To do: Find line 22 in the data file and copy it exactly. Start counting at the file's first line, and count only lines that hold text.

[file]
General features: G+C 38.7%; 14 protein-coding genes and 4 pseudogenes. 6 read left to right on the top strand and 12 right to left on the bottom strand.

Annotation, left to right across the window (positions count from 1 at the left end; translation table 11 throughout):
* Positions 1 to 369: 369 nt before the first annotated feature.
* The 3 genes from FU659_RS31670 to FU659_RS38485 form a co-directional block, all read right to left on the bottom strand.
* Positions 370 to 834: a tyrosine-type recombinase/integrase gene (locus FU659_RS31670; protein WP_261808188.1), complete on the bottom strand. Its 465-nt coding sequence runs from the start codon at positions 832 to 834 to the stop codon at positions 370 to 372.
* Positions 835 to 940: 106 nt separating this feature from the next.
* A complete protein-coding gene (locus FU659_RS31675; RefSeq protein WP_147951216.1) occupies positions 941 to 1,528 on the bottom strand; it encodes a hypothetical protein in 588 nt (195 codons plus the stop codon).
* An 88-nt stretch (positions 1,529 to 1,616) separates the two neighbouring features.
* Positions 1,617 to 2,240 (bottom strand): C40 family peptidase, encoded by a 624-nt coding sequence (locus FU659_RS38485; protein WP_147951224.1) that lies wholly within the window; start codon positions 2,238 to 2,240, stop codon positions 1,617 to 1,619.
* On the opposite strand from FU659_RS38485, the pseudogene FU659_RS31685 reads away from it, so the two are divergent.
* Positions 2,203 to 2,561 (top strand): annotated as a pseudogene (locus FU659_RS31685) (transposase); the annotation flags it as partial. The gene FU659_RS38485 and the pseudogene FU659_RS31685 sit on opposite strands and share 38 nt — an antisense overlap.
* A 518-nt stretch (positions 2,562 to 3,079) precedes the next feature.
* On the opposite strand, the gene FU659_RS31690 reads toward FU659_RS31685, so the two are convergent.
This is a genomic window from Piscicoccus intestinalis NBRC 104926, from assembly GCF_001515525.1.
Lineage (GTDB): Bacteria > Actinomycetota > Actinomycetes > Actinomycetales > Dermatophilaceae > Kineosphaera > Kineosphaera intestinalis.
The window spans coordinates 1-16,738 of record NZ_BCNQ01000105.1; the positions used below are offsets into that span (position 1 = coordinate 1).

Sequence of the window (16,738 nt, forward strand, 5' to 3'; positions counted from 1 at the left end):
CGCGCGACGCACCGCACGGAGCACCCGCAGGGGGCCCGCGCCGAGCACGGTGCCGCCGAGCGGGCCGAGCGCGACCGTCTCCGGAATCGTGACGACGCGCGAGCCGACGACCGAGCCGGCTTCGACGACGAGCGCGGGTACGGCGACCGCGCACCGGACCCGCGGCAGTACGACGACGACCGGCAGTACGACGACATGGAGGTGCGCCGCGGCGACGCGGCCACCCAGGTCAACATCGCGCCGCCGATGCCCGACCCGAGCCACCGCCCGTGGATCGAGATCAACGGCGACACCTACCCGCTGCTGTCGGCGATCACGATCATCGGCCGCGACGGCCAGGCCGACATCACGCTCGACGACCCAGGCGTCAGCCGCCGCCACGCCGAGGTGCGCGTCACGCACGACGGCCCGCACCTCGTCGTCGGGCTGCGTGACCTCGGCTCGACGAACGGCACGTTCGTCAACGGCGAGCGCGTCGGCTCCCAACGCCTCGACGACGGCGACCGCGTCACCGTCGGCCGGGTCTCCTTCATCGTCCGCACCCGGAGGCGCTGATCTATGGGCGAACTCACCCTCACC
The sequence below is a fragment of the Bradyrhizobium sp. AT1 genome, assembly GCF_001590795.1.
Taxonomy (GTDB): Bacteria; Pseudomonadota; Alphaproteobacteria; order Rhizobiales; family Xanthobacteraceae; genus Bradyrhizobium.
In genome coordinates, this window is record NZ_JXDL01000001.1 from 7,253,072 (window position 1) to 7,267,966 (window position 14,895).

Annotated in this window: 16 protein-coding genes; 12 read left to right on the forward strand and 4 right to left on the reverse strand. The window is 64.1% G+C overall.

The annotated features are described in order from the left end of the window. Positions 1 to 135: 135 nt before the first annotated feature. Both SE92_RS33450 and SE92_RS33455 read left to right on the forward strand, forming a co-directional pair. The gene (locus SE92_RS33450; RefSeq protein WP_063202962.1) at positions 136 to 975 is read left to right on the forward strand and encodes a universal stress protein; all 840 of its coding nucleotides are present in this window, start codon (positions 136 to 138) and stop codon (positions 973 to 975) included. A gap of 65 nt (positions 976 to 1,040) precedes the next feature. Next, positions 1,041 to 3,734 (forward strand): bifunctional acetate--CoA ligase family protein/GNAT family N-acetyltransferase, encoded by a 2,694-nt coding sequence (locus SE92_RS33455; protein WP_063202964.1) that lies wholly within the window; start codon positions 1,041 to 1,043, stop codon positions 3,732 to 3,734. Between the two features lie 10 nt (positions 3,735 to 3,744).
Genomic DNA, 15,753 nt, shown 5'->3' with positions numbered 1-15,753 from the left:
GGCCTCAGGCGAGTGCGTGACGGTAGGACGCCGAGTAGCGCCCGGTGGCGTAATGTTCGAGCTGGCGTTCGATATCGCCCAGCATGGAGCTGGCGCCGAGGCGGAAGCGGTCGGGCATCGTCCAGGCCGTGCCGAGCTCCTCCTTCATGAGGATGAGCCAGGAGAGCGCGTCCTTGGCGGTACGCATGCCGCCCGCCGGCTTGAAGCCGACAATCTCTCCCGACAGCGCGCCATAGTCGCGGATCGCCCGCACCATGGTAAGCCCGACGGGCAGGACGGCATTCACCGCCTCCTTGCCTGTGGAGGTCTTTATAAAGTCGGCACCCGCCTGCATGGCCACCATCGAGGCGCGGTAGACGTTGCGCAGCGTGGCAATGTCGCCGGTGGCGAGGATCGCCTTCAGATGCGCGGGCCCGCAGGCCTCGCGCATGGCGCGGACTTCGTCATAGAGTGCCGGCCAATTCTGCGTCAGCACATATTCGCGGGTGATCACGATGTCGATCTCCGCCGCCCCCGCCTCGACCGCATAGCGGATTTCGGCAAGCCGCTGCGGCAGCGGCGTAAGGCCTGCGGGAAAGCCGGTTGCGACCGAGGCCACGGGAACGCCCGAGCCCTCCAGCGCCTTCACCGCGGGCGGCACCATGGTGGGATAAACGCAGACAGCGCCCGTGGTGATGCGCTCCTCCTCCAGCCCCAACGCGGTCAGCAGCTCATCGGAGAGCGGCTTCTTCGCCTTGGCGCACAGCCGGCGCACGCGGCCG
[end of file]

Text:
Annotated in this window: 16 protein-coding genes; 12 read left to right on the forward strand and 4 right to left on the reverse strand. The window is 64.1% G+C overall.